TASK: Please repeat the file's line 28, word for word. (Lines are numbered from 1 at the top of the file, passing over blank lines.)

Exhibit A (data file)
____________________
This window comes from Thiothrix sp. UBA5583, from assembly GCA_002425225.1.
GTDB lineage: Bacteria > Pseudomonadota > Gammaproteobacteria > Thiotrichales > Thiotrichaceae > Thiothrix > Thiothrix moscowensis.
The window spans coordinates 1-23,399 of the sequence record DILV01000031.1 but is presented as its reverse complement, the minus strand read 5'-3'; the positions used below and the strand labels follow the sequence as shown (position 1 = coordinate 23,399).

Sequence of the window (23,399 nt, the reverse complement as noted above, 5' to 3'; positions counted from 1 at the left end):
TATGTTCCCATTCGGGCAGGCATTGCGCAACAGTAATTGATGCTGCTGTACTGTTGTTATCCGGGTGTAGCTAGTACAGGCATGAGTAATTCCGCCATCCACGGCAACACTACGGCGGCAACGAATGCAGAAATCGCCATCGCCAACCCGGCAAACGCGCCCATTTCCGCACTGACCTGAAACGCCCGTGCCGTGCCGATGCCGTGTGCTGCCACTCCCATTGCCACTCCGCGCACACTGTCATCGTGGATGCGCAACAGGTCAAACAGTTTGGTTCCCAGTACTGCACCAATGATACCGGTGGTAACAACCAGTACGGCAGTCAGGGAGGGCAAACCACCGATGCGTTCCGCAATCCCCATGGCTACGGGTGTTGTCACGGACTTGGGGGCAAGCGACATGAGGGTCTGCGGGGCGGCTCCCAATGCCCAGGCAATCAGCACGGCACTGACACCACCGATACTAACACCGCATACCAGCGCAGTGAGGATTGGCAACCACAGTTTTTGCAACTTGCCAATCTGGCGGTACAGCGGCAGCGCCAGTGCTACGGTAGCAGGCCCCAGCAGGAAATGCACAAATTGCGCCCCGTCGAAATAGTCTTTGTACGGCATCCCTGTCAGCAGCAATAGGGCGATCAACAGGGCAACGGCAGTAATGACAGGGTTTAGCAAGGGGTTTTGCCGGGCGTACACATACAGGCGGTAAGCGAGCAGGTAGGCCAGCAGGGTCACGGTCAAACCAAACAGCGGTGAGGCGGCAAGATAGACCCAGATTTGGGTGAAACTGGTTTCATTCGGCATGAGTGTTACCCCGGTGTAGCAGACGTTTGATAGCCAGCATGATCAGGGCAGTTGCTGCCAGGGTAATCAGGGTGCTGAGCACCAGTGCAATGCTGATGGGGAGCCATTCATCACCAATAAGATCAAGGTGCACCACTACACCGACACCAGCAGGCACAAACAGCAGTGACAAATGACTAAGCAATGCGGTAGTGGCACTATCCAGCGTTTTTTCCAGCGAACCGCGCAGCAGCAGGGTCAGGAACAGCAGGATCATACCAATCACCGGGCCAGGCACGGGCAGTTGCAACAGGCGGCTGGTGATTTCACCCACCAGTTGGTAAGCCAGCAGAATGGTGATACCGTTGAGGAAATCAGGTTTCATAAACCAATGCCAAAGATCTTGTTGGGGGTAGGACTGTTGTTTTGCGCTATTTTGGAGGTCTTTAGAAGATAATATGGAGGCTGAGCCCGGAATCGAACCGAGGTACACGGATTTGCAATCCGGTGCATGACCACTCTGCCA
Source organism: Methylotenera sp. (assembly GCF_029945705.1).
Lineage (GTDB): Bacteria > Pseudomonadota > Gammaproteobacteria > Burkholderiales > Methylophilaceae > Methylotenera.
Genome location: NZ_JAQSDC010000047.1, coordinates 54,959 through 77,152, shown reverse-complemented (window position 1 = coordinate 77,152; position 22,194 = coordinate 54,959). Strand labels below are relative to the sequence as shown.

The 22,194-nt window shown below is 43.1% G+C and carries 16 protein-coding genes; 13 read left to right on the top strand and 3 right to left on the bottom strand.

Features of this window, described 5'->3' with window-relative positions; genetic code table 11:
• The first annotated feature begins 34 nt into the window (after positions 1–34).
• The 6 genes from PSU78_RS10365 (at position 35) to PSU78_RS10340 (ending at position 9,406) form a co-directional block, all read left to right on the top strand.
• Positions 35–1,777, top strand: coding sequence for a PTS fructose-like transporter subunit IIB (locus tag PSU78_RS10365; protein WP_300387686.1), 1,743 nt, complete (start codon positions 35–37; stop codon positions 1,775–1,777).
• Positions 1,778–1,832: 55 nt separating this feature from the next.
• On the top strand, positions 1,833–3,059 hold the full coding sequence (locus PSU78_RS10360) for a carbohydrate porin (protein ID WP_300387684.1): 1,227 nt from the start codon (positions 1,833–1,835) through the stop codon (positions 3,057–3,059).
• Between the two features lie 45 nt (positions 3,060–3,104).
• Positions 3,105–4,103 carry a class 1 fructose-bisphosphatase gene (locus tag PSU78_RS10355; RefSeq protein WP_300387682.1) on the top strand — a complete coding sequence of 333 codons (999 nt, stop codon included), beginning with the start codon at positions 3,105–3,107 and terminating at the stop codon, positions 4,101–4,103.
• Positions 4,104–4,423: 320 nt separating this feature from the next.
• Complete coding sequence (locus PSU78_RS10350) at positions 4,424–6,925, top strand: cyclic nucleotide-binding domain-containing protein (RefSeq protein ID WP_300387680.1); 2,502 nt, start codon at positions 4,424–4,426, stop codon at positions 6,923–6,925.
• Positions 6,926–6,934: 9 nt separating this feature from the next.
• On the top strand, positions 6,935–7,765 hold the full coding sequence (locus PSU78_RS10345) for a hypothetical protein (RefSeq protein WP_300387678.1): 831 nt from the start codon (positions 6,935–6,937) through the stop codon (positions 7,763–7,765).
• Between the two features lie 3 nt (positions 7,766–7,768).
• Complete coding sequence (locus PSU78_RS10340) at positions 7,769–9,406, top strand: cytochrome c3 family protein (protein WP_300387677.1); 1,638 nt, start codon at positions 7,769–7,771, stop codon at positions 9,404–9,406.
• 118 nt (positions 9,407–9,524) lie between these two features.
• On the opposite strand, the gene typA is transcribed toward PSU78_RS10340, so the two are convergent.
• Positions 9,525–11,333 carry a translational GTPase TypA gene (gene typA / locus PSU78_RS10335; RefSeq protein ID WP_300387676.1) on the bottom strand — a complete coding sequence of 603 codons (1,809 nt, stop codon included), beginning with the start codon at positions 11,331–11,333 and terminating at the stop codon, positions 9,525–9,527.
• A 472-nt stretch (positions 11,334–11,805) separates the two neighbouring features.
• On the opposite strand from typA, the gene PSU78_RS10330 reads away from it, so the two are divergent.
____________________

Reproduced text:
• On the opposite strand from typA, the gene PSU78_RS10330 reads away from it, so the two are divergent.